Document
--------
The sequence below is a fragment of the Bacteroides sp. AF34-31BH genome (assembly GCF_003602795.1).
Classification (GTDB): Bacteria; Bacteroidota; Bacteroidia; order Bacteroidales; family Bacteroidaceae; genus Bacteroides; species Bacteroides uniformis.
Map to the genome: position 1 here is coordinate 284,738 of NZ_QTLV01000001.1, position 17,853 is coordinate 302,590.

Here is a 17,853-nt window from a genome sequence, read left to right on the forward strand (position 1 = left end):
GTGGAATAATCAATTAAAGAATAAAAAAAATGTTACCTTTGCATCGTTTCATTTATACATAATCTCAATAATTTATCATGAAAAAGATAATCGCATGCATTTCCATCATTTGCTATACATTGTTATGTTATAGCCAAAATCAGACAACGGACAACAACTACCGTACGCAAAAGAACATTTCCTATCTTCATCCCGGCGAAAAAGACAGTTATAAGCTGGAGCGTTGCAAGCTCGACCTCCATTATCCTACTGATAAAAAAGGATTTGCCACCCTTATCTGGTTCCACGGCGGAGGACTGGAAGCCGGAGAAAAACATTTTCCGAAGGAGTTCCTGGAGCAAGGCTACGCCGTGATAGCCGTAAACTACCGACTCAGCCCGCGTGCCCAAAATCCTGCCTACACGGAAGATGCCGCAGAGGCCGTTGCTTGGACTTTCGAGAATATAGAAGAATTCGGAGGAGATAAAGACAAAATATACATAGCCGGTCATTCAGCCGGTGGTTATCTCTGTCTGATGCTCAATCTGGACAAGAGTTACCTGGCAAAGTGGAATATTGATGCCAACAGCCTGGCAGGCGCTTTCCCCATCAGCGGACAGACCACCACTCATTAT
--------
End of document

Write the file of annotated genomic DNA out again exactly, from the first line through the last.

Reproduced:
The sequence below is a fragment of the Bacteroides sp. AF34-31BH genome (assembly GCF_003602795.1).
Classification (GTDB): Bacteria; Bacteroidota; Bacteroidia; order Bacteroidales; family Bacteroidaceae; genus Bacteroides; species Bacteroides uniformis.
Map to the genome: position 1 here is coordinate 284,738 of NZ_QTLV01000001.1, position 17,853 is coordinate 302,590.

Here is a 17,853-nt window from a genome sequence, read left to right on the forward strand (position 1 = left end):
GTGGAATAATCAATTAAAGAATAAAAAAAATGTTACCTTTGCATCGTTTCATTTATACATAATCTCAATAATTTATCATGAAAAAGATAATCGCATGCATTTCCATCATTTGCTATACATTGTTATGTTATAGCCAAAATCAGACAACGGACAACAACTACCGTACGCAAAAGAACATTTCCTATCTTCATCCCGGCGAAAAAGACAGTTATAAGCTGGAGCGTTGCAAGCTCGACCTCCATTATCCTACTGATAAAAAAGGATTTGCCACCCTTATCTGGTTCCACGGCGGAGGACTGGAAGCCGGAGAAAAACATTTTCCGAAGGAGTTCCTGGAGCAAGGCTACGCCGTGATAGCCGTAAACTACCGACTCAGCCCGCGTGCCCAAAATCCTGCCTACACGGAAGATGCCGCAGAGGCCGTTGCTTGGACTTTCGAGAATATAGAAGAATTCGGAGGAGATAAAGACAAAATATACATAGCCGGTCATTCAGCCGGTGGTTATCTCTGTCTGATGCTCAATCTGGACAAGAGTTACCTGGCAAAGTGGAATATTGATGCCAACAGCCTGGCAGGCGCTTTCCCCATCAGCGGACAGACCACCACTCATTAT